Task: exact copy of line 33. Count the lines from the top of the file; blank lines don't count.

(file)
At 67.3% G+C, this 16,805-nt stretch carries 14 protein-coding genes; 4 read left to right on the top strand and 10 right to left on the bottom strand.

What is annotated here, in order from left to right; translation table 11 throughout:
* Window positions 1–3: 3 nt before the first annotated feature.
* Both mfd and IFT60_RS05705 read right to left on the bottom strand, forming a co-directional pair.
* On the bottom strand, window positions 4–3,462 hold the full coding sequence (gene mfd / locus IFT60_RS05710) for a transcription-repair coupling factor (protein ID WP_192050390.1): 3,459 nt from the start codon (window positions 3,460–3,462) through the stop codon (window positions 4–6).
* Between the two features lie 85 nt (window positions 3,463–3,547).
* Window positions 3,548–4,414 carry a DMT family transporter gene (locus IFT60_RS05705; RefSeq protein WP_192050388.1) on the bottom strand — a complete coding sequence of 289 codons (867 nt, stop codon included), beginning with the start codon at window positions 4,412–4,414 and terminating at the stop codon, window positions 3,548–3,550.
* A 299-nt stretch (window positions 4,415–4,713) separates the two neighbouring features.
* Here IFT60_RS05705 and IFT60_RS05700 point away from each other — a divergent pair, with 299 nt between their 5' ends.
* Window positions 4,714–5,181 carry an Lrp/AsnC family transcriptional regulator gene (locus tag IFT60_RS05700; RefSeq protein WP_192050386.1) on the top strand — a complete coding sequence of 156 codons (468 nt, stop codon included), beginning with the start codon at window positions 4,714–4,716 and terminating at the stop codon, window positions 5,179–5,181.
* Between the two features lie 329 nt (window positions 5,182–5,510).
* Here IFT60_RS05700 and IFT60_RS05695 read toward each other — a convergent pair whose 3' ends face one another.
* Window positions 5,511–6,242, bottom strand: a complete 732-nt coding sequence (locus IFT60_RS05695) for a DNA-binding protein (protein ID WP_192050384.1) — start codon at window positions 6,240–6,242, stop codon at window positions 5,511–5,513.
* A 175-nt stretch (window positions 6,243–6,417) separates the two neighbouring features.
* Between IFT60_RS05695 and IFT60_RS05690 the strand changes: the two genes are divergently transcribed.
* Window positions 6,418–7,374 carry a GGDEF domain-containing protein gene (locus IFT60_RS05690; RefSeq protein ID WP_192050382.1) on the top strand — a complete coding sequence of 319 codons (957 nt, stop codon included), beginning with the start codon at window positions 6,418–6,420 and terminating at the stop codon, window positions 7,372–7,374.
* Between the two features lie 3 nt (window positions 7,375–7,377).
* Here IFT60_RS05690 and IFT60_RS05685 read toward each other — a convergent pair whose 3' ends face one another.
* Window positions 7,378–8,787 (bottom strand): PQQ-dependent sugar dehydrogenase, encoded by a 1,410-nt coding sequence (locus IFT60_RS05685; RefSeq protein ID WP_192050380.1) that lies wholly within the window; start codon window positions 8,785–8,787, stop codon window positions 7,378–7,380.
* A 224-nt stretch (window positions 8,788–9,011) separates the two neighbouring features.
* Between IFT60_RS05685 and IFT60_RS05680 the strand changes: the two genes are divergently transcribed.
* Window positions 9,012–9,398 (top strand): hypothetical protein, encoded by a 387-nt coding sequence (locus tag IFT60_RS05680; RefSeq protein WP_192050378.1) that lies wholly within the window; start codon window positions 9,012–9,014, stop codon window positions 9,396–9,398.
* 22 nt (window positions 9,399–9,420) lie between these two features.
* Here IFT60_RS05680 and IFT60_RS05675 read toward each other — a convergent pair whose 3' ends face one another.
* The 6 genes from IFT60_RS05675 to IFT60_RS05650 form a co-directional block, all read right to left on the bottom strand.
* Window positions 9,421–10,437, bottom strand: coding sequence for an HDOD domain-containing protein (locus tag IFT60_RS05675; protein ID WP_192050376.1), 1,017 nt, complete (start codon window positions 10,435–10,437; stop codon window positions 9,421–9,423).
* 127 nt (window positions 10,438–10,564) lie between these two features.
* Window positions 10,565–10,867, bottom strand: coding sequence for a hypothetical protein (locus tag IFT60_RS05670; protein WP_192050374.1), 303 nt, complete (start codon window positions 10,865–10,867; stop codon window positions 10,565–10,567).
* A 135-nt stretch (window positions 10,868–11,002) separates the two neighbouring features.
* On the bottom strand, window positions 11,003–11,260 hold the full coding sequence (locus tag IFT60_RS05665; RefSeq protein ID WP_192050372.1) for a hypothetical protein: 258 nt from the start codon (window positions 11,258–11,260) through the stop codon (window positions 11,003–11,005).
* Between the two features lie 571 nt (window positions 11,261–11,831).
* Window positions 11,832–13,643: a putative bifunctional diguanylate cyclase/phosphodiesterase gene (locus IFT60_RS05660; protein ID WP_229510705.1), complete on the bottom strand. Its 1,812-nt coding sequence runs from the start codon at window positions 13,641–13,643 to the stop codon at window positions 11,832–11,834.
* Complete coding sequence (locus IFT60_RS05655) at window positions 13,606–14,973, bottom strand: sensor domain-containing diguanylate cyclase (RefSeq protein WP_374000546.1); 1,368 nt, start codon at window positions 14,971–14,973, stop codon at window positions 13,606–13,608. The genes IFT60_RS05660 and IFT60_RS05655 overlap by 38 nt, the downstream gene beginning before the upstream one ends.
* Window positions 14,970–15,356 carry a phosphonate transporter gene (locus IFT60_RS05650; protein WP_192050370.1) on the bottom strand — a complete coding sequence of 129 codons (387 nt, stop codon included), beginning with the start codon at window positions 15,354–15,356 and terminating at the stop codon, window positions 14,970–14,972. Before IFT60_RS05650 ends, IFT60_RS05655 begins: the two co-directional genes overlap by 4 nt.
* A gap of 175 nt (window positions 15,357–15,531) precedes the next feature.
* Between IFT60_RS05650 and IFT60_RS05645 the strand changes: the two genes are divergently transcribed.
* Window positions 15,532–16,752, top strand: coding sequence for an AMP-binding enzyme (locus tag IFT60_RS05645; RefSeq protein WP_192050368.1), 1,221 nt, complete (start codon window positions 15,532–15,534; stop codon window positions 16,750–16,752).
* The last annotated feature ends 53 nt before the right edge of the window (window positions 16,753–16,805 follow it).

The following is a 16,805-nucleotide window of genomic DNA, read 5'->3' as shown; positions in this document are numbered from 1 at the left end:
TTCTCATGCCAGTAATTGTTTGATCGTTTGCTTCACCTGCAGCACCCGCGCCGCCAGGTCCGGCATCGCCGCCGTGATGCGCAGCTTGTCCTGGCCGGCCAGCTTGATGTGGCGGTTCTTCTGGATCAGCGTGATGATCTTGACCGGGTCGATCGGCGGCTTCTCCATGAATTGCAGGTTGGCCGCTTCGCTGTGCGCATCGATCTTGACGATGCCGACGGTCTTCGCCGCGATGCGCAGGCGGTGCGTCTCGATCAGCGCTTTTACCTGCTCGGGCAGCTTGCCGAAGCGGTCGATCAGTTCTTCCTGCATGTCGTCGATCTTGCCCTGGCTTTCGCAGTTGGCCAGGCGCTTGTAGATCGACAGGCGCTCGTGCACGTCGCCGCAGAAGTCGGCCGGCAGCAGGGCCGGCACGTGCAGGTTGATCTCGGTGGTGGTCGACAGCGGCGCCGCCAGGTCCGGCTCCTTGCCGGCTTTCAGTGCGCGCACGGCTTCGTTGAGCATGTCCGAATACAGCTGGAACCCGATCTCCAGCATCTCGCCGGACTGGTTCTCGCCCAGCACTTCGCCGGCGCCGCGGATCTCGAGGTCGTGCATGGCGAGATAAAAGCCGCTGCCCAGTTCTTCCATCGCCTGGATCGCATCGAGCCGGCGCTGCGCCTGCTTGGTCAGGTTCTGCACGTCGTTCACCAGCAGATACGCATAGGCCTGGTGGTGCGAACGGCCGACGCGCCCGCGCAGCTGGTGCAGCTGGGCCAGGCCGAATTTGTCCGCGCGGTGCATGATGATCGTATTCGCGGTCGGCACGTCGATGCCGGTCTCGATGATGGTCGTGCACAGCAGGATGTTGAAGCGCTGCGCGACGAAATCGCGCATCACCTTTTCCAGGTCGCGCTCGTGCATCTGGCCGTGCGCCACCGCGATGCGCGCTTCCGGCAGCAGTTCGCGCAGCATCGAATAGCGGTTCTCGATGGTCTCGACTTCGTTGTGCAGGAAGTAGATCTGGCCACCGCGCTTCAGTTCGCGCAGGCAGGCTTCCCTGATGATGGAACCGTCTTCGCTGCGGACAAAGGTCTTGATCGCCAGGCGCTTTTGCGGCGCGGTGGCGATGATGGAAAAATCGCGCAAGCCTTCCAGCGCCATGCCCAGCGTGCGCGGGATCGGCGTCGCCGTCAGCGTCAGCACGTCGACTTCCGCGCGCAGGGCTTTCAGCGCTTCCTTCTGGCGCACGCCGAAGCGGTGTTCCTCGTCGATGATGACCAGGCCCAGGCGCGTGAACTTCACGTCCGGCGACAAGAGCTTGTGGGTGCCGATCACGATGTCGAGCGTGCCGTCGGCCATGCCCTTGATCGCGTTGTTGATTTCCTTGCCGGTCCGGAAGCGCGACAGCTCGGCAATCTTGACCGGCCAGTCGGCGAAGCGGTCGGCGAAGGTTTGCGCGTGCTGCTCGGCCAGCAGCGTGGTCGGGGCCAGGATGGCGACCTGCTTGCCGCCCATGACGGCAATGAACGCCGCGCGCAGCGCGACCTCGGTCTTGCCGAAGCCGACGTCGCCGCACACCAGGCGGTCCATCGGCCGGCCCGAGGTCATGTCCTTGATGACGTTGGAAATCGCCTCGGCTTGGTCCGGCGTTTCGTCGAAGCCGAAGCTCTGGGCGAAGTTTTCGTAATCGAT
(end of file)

* Complete coding sequence (locus IFT60_RS05655) at window positions 13,606–14,973, bottom strand: sensor domain-containing diguanylate cyclase (RefSeq protein WP_374000546.1); 1,368 nt, start codon at window positions 14,971–14,973, stop codon at window positions 13,606–13,608. The genes IFT60_RS05660 and IFT60_RS05655 overlap by 38 nt, the downstream gene beginning before the upstream one ends.